Brookline welcomes first director of public works
BROOKLINE – Michael Wenrich started his own business at 11 years old. For the last 16 years, he has dedicated himself to running his Nashua-based landscaping and excavation company, MCW Landscaping.
Now, though, he is hanging up his hard hat and stepping in as Brookline’s first-ever director of public works.
For many years, at least several decades, Brookline’s roads have been maintained by a road agent. For the last 18 years, that job fell to Jerry Farwell who runs CL Farwell Construction. Before that, his father did the job, cleaning and plowing the roads and overseeing the transfer station. However, as the town grew, the roads required more service, and for someone running another business, it became too big of a job.
Farwell petitioned to the board of selectmen nearly 10 years ago, according to Town Administrator Tad Putney, suggesting that the board start putting away money to form a Department of Public Works.
It was not until almost a decade later that they decided to follow his advice, as they formed a committee to evaluate the job.
“You don’t pull a switch and have a fully staffed DPW overnight,” Putney said.
Wenrich, who currently represents the entirety of the department, with no other staff members or equipment, will need to develop a long-term plan.
Officials have $100,000 approved for a capital reserve fund, Putney said, and the first purchase will be a truck for Wenrich. Until they can get up and running, “we will continue to look to Jerry and others for now for the manpower and equipment,” he said.
As for Farwell, he said while he was spread too thin, Brookline was “very supportive” during his years as town road agent.
Wenrich has no plans to “shake the world overnight;” rather, the first steps are going to involve a lot of budget research, he said, to get the town back in good shape and work on keeping better records.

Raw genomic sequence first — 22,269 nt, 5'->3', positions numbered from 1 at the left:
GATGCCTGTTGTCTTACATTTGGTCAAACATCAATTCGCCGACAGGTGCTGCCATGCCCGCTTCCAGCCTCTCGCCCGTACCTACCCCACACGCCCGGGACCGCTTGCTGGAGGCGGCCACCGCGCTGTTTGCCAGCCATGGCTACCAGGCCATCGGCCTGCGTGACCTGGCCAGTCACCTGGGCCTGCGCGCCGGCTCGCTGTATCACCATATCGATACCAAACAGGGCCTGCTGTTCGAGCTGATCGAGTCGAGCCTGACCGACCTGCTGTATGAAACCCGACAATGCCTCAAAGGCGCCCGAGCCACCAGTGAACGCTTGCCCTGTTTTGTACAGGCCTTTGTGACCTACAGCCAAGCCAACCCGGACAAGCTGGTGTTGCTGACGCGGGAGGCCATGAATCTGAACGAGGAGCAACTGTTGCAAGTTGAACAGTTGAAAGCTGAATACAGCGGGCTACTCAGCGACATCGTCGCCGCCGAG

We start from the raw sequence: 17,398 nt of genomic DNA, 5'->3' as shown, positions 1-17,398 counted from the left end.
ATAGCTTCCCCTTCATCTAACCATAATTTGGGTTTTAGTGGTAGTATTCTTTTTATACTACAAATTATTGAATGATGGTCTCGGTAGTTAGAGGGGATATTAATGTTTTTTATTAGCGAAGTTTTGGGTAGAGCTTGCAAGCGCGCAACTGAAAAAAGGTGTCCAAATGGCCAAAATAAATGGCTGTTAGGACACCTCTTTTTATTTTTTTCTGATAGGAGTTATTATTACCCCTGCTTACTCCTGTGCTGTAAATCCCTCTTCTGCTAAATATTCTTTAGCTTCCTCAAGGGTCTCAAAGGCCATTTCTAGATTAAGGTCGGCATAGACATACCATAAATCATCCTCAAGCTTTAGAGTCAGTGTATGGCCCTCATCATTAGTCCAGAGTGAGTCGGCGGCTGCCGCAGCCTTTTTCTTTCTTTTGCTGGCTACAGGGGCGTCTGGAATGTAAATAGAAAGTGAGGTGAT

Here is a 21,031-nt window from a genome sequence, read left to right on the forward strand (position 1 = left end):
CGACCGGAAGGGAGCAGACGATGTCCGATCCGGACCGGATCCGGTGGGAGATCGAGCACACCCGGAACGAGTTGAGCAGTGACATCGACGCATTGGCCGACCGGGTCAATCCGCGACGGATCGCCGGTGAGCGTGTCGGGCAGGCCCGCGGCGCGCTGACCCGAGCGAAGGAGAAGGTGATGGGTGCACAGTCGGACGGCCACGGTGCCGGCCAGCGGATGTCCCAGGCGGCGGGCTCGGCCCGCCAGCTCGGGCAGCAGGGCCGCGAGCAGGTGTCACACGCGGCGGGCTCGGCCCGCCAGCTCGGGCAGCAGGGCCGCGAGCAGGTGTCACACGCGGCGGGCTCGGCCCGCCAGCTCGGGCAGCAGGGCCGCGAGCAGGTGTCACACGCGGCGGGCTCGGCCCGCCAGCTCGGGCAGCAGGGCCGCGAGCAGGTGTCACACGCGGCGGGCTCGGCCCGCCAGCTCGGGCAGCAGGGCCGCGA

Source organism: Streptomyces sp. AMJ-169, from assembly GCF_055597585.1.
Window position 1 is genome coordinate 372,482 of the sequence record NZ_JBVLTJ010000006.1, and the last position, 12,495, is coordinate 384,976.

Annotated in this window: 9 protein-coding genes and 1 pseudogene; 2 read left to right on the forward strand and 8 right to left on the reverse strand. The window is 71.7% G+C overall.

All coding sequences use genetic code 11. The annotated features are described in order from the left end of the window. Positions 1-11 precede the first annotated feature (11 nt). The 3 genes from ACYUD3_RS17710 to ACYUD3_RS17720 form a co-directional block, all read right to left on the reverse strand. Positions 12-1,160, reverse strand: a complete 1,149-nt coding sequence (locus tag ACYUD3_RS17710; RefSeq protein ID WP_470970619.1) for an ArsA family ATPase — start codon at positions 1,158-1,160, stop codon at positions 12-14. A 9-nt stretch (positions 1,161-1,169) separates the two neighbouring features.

He admitted to having limited experience, other than running his own successful business, and at a salary of $65,000 per year, he accepted less than was offered because he knew he “didn’t have the real municipal background,” he said.
Despite perhaps less experience, Brookline Board of Selectmen Chair Brendan Denehey said that of the three applicants interviewed, Wenrich was the most qualified.
Each applicant had to review the report the committee put forward and prepare a 10-minute presentation on their plans for the town.
Wenrich’s presentation, Denehey said, was “very well thought out and thorough.”
“I love this town a lot,” Wenrich said simply.
After running his own business for more than half his life, the 27-year-old Wenrich realized he had stopped setting goals for his business- he had taken it where he wanted it to go. This new position was a logical next step that finally “clicked” for him after a town meeting when the position was announced.
“There’s nothing else I would have given up my business for,” he said, adding he will keep doing some side work and keep the equipment.
“I’m here for the people,” Wenrich added.
There are plans for the fledgling department to, at some point in the future, to construct a new building on site at the Transfer Station. However, according to Denehey, officials will evaluate the station and see what other improvements need to be made.
Hannah LaClaire can be reached at 594-1243 or firstname.lastname@example.org.